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Row Level Security in Power BI Desktop

In the June 2016 monthly Power BI release, Row Level Security (RLS) was introduced into Power BI desktop.  This is great news for people using the application, especially as the configuration is stored within the Power BI model.  Previously, you had to create the security in the web environment, which could easily be overwritten when publishing multiple times from a desktop workbook.

In this blog, I will show you how to set up RLS in Power BI desktop and how to test it works. My example uses the AdventureWorksDW2014 database (download here), specifically applying permissions for a manager.  Each manager will only be able to see data for the Sales Representatives that report to them.

NOTE:   This article assumes you have prior experience with creating reports and visuals in Power BI.  Please leave a comment if you would like a copy of the workbook.

Report Setup

From the AdventureWorksDW2014 database, import the the FactResellerSales table.  Then add another SQL dataset, pasting in the below query:

SELECT EMP.EmployeeKey

              ,EMP.FirstName + ' ' + EMP.LastName As SalesRepName

              ,EMP.Title As SalesRepTitle

              ,MGR.FirstName + ' ' + MGR.LastName As ManagerName

              ,MGR.Title As ManagerTitle

FROM   [dbo].[DimEmployee] EMP

INNER JOIN

              (

                     SELECT EmployeeKey

                                  ,FirstName

                                  ,LastName

                                  ,Title

                     FROM   [dbo].[DimEmployee]

              ) MGR

ON     MGR.EmployeeKey = EMP.ParentEmployeeKey

WHERE  EMP.Title = 'Sales Representative’


Create a basic bar chart and rep slicers – like shown below.  You should end up with 3 managers – Amy Alberts, Stephen Jiang and Syed Abbas.

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Create Roles

To create a role, navigate to Modeling tab (at the top of the page) in Power BI Desktop. You will see a section named Security.  Click on Manage Roles.

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Next, we need to create a role for the three managers that were previously identified.  Follow the below annotation and necessary steps to create a specific role for Amy Alberts:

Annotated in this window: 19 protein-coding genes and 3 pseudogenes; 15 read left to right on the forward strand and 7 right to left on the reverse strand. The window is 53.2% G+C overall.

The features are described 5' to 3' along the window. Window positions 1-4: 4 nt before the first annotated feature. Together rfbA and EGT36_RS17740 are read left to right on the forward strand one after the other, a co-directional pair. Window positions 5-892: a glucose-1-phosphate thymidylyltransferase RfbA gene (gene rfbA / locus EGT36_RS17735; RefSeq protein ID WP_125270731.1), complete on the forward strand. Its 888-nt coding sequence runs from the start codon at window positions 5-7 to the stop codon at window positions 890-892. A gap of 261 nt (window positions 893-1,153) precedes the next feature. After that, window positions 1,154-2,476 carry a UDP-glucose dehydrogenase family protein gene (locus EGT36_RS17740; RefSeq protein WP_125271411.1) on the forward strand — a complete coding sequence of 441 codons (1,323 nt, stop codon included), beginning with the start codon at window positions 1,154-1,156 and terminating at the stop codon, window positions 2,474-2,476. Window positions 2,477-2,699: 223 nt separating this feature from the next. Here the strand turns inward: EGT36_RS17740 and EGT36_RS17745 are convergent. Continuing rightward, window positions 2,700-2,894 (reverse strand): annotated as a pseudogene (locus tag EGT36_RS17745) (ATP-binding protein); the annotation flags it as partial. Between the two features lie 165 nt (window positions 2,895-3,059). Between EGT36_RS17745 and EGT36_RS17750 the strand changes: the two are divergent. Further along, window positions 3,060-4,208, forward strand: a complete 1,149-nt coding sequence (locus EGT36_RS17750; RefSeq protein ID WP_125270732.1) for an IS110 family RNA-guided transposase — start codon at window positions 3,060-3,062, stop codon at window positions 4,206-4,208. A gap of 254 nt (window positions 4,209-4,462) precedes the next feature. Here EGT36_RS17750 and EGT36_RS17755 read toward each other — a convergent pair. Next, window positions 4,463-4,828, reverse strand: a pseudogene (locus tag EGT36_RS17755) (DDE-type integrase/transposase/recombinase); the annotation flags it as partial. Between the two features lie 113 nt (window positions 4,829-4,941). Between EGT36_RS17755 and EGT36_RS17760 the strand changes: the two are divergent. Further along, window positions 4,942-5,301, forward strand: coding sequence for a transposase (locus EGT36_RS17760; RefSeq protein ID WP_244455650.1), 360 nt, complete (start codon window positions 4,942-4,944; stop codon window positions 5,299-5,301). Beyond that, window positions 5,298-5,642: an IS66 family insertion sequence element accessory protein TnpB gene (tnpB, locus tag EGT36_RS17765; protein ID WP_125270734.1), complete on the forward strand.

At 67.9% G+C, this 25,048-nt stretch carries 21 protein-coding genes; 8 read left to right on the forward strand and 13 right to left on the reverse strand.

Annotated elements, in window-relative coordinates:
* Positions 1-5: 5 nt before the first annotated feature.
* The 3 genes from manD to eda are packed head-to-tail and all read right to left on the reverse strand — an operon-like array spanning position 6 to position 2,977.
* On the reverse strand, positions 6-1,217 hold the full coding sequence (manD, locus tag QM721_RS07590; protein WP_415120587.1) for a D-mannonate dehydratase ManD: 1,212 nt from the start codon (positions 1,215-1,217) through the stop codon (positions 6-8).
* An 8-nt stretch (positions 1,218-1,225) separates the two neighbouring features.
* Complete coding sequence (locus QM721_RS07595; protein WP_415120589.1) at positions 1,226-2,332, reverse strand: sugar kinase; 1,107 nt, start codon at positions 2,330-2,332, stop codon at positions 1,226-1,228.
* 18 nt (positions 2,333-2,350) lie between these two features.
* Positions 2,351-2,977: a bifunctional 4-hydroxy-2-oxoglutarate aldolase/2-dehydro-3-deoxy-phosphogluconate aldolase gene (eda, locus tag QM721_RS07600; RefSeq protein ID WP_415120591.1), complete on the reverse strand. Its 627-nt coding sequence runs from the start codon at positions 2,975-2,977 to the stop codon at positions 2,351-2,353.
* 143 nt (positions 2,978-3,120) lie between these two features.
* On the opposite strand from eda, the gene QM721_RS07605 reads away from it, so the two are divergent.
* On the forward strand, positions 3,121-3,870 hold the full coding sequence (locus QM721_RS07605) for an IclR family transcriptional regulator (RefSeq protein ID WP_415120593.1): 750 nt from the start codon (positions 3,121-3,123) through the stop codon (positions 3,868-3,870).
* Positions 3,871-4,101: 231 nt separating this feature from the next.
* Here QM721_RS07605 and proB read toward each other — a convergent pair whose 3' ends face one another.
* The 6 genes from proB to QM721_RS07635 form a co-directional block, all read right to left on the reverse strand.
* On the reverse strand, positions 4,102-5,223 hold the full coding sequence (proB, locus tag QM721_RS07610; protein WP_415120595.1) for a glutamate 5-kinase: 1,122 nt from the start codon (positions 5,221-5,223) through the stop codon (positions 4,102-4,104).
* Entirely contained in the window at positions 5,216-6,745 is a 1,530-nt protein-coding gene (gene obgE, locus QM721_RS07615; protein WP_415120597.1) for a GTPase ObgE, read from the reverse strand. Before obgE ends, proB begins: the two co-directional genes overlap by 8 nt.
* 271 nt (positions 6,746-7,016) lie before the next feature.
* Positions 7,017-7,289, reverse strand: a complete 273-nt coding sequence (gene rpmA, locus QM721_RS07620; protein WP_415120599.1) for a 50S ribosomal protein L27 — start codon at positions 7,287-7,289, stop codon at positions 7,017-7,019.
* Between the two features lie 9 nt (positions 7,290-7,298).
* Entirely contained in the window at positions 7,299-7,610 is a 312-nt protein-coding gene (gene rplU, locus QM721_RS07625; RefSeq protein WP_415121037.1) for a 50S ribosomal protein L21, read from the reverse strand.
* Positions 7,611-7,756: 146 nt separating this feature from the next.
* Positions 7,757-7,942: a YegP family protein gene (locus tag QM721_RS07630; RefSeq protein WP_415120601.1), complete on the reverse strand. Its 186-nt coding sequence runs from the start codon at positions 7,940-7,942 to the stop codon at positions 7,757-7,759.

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1.       Create a Role.

2.       Name the role as ‘Sales Manager Amy’.

3.       Click the ‘..’ on the QueryEmployee Table.

4.       Add filter (a DAX Expression).

5.       Choose [ManagerName], as we want to filter on the manager’s full name.  This defines what data they can see.

6.       Change the “Value” filter to “Amy Alberts”.  Only data containing Sales Representatives working for Amy will be shown in the report.

7.       Repeat steps 1-6 for Stephen Jiang and Syed Abbas, simply replacing the “Amy Alberts” filter with the applicable person’s name.  Click save to close down the RLS form.  You will end up with the following:

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Role Testing

Navigate to the same Modeling tab and select View As Roles.

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Select ‘Sales Manager Amy’ and click OK.  You will notice only Amy’s Sales Representative’s show in the report.

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You can follow the same steps to impersonate a different manager or to remove the Roles filter completely.

Conclusion

The Row Level Security feature in Power BI Desktop makes it really easy to apply security around the data and what users can and cannot seen.  The ability to adopt DAX filter expressions through the UI enables the user to deploy an effective security model in a simple, easy manner.

Currently, the Power BI desktop security in my example is not being used in a real life situation and the three managers can see all data in the online report.  Look out for the second part of my blog on RLS (coming soon), where I will bring this to life using the Power BI Service.  Tasks include tying emails to security roles/groups and actually impersonating a user to ensure they configured correctly. 


Recommended Reading 

o   Reza Rad’s Blog - http://radacad.com/row-level-security-configuration-in-power-bi-desktop

o   Power BI Community Blog - https://community.powerbi.com/t5/Community-Blog/Row-Level-Security-in-Power-BI/ba-p/31031

o   Devin Knight’s Blog - https://devinknightsql.com/2016/07/01/power-bi-row-level-security/

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